Zimbabwe President Emmerson Mnangagwa has said that his landlocked southern African country’s perennially troubled economy continues to grow despite economic sanctions imposed on Harare by the West.

Mnangagwa made these claims while speaking at the burial of the late national hero, Highten Nkomo at the National Heroes’ Acre.

The 79-year-old Zimbabwe strongman attributed this growth to his Government’s much-vaunted National Development Strategy.

Mnangagwa’s sentiments are in diametric contrast to amplified calls by his long-ruling Zanu PF and regional neighbours like South Africa for the unconditional removal of the sanctions.

Despite the sanctions, our country has moved from recovery to growth under the National Development Strategy 1,” said Mnangagwa.

Expectedly, Mnangagwa also took a swipe at foreign nations for allegedly interfering in the internal affairs of Zimbabwe.

He urged Zimbabweans to respect the heroes who sacrificed their all for the country’s attainment of independence in 1980.

“Let us all take collective responsibility to ensure that we remain a peaceful and secure nation. As our harmonised general elections beckon, we must honour those that sacrificed for our freedom by saying no to violence and no to undue foreign interference in our internal affairs,” said the Zanu PF leader and First Secretary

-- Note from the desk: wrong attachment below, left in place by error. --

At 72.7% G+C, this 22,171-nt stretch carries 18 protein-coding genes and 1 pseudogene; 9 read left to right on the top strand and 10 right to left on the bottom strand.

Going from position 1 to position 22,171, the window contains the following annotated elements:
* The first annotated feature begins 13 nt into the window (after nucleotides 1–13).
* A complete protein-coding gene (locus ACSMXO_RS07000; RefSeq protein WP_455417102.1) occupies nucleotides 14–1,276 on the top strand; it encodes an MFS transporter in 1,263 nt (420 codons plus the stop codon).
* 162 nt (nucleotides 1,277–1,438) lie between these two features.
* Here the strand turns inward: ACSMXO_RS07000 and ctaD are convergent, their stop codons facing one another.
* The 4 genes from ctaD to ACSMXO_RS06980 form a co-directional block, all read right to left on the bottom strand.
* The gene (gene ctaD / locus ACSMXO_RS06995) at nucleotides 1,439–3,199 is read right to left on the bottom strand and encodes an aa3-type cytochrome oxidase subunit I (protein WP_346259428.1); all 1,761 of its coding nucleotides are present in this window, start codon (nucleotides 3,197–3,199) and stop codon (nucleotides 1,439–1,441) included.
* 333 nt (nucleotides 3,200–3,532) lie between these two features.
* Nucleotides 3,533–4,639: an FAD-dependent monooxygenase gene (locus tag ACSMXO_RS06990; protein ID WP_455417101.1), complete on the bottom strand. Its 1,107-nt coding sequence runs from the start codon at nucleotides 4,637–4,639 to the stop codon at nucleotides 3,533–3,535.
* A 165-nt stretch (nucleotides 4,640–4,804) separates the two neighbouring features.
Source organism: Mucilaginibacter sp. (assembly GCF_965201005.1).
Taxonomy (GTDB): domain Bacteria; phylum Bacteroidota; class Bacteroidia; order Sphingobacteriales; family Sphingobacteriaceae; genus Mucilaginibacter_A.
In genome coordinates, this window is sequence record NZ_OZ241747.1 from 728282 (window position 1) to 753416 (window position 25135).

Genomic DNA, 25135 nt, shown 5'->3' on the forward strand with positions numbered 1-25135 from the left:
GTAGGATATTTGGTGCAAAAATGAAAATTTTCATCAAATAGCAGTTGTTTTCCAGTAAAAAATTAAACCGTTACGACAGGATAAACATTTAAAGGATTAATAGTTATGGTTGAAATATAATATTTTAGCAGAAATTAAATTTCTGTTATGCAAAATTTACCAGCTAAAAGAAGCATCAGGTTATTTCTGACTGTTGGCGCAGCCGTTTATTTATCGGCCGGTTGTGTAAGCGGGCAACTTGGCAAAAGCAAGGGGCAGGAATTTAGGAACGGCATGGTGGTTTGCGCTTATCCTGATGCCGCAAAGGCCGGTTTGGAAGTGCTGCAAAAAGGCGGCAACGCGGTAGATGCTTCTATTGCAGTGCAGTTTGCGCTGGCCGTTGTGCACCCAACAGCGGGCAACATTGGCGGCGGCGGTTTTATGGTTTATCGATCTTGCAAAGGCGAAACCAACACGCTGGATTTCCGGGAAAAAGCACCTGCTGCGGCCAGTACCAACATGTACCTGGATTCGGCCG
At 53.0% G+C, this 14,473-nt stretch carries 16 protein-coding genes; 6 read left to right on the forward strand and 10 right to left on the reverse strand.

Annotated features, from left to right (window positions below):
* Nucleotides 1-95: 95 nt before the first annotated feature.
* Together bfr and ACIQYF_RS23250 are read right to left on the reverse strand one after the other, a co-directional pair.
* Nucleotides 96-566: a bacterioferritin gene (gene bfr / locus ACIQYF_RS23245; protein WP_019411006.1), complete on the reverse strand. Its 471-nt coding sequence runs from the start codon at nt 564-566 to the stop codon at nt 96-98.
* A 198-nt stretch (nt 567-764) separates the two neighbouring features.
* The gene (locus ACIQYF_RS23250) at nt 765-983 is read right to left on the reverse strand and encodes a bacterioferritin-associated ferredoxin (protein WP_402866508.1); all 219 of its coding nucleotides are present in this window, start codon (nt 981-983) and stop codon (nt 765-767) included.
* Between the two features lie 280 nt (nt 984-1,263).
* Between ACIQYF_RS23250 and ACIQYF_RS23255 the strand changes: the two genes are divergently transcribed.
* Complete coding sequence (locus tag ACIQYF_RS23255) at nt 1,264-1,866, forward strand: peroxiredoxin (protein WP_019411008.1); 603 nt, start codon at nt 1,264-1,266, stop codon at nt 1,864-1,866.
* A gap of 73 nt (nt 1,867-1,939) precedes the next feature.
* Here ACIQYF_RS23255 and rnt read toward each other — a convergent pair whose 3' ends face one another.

He also added saying:

“Our erstwhile colonisers now come back to us feigning to be human rights champions, only by day and by night they continue to pursue nefarious programmes to subvert our independence, sovereignty and freedom.

“The then Soviet Union, China and other countries demonstrated their true friendship and respect for our freedom and human rights by helping us to attain our independence and sovereignty. These countries should pursue friendly, progressive and win-win relations never seeking to degrade our self-identity.”

Describing Nkomo, Mnangagwa said the late national hero was a very senior cadre during the liberation struggle.

The late Nkomo is revered for having trained Zanu PF vice-president Kembo Mohadi and Zimbabwe Defence Forces Commander General Philip Valerio Sibanda, among others at Chakwenga Camp.

He was at one time manager at the late Vice-President John Nkomo’s farm.